The idea might sound off-putting to many, but around one in three women who have home births choose to eat their own placenta after birth, in the belief that it helps boost their mental health, energy levels and milk production.
The practice, known as placentophagy, has been given a boost with the news that Millie Mackintosh, 32, the former Made In Chelsea star, is planning to eat her placenta after her baby girl is born in the next few weeks.
The confectionary heiress, who already has a one-year-old daughter, Sienna, announced last week that she intended to have her placenta made into pills, following in the footsteps of Coleen Rooney and Kim Kardashian.
The notion of consuming the placenta was started by supporters of the natural birth movement in the 1970s. These days it's eaten raw in a smoothie, cooked, or dehydrated in capsule form. But does the science back it up?
Millie Mackintosh, 32, the former Made In Chelsea star, is planning to eat her placenta after her baby girl is born in the next few weeks. The confectionary heiress, who already has a one-year-old daughter, Sienna, announced last week that she intended to have her placenta made into pills, following in the footsteps of Coleen Rooney and Kim Kardashian
The placenta passes oxygen and nutrients from the mother's blood supply, through the umbilical cord, to the baby. It is a complex organ that is rich in hormones, including progesterone, oestrogen, oxytocin and human placental lactogen which may aid milk production, as well as vitamins B6 and E, and stem cells.
However, the doses of these hormones and nutrients — and the extent to which they are degraded by cooking or dehydrating — are not known.
A more recent study in the journal Women and Birth in 2017 found that women who took placenta pills experience small changes in hormone concentrations, including oestrogen and progesterone, which may help reduce the rapid drop of these hormones after birth.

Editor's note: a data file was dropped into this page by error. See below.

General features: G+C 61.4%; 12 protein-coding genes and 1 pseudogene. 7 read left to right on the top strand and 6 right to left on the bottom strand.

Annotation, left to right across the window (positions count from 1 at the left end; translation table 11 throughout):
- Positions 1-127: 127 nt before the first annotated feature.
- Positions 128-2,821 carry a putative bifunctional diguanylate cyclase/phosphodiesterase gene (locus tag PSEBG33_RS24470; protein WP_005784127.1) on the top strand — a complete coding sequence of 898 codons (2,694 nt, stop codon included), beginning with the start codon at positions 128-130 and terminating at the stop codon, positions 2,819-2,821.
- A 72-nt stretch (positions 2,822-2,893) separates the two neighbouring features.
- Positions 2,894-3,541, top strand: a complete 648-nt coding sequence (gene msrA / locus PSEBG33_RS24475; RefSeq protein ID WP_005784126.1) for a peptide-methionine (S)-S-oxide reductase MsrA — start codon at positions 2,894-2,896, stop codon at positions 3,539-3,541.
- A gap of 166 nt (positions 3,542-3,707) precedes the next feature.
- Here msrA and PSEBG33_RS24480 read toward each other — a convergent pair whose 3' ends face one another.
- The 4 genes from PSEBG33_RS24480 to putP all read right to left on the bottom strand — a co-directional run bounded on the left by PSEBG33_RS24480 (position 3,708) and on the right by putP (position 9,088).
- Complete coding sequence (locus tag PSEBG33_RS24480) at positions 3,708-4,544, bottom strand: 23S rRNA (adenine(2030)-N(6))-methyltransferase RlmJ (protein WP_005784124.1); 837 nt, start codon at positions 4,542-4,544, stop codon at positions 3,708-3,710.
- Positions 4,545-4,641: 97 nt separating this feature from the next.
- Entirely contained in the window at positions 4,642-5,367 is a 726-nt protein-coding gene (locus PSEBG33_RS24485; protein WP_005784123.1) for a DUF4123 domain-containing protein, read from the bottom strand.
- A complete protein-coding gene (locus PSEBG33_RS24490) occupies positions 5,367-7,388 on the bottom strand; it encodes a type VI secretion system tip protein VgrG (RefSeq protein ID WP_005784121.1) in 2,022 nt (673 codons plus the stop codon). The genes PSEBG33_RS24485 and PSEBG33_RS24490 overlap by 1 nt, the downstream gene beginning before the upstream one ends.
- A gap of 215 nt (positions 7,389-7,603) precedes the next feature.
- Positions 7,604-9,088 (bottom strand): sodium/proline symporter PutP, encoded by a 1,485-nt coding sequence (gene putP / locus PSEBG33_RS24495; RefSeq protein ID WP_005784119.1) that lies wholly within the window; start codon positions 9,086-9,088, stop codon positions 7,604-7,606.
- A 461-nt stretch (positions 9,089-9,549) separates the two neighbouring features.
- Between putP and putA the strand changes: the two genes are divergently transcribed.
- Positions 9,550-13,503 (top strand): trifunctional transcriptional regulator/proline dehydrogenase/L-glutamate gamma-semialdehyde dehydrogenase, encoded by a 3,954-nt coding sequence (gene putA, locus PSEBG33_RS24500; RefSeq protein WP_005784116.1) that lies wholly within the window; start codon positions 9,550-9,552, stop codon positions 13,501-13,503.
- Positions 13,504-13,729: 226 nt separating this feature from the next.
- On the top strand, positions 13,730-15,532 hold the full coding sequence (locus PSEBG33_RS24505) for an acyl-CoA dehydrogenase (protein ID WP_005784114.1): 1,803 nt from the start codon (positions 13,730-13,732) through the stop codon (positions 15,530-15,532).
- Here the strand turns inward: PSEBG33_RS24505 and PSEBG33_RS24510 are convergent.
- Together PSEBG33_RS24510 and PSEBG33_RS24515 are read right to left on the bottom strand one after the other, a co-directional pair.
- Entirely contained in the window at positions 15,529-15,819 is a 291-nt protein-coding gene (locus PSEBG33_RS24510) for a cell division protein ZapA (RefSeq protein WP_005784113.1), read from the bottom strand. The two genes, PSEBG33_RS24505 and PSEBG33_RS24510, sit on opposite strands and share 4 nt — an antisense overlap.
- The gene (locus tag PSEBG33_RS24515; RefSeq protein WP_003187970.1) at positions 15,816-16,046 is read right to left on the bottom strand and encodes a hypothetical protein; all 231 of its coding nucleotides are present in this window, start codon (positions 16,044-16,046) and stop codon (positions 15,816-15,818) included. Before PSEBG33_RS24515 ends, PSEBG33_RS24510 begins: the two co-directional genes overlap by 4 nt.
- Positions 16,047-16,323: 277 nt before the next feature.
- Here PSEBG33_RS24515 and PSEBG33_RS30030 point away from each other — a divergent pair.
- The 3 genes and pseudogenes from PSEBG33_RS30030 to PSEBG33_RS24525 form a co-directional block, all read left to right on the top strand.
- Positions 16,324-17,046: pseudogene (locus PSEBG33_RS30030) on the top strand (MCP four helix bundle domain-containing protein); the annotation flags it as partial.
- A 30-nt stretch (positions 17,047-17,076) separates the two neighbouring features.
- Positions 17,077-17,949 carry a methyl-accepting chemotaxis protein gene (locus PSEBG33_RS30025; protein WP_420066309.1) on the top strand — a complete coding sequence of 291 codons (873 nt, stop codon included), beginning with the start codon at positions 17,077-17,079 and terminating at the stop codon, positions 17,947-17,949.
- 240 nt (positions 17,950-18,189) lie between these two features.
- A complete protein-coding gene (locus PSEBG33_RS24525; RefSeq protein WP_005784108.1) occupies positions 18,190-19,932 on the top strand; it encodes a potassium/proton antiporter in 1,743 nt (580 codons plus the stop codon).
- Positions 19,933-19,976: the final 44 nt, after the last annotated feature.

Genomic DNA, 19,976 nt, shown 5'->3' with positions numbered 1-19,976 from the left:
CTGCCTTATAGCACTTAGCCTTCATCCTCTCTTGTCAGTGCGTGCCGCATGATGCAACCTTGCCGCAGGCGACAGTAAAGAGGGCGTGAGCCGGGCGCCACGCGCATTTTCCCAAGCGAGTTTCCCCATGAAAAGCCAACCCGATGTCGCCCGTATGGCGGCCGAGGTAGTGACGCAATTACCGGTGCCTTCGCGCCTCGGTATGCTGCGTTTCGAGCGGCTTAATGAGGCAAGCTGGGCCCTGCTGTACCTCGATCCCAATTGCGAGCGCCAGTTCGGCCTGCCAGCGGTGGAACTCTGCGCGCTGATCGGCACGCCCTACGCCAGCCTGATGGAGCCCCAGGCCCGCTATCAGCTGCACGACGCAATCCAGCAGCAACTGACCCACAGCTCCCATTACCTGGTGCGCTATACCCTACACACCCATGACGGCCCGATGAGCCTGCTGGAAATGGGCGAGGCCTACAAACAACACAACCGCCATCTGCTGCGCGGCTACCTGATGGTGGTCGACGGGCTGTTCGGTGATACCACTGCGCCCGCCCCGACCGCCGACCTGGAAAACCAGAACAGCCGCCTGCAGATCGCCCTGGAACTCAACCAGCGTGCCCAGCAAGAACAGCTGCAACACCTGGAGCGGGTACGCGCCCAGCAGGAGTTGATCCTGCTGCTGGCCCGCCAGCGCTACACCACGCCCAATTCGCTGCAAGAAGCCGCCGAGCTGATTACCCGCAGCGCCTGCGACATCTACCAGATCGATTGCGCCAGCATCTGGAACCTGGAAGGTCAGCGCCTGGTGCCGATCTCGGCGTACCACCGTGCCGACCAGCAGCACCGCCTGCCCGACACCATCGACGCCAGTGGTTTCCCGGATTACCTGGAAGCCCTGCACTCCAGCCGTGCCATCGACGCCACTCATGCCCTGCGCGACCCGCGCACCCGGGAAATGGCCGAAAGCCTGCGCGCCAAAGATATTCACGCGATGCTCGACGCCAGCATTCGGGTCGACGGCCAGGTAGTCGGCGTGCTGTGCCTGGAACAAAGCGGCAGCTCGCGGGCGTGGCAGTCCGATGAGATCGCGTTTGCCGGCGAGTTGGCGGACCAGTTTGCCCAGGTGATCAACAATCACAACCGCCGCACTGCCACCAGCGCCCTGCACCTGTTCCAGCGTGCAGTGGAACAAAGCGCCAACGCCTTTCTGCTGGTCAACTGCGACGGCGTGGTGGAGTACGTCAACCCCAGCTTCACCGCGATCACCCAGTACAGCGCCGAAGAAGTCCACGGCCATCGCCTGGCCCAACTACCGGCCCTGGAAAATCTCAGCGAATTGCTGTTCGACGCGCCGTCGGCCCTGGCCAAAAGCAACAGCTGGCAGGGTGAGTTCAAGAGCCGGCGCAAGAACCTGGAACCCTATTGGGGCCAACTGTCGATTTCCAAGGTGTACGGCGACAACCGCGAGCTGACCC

Meanwhile, researchers in Nevada in the U.S. have found that placenta pills did almost nothing to improve maternal fatigue or ward off depression.
And a study in the Journal of Obstetrics and Gynaecology Canada in 2019, which looked at data from 138 women with a history of mood disorders during pregnancy, found those who ate their placenta were no more or less likely to suffer from postnatal depression than those who did not. The study saw no benefits in terms of mood, energy or milk production.
But for those who choose to do this, there are multiple websites to tell you how to make your placenta into a range of meals and snacks.
Or you can call in the professionals, who will collect the (chilled) placenta shortly after the birth. These 'placenta remedy specialists' have to be registered with their local council as food handlers. They then thoroughly wash it before turning it into remedies.
Carly Lewis is a placenta remedies specialist approved by Waverley Borough Council in Surrey to work in her own placenta kitchen. She is also the chair of the Placenta Remedies Network, which represents 59 practitioners around the world.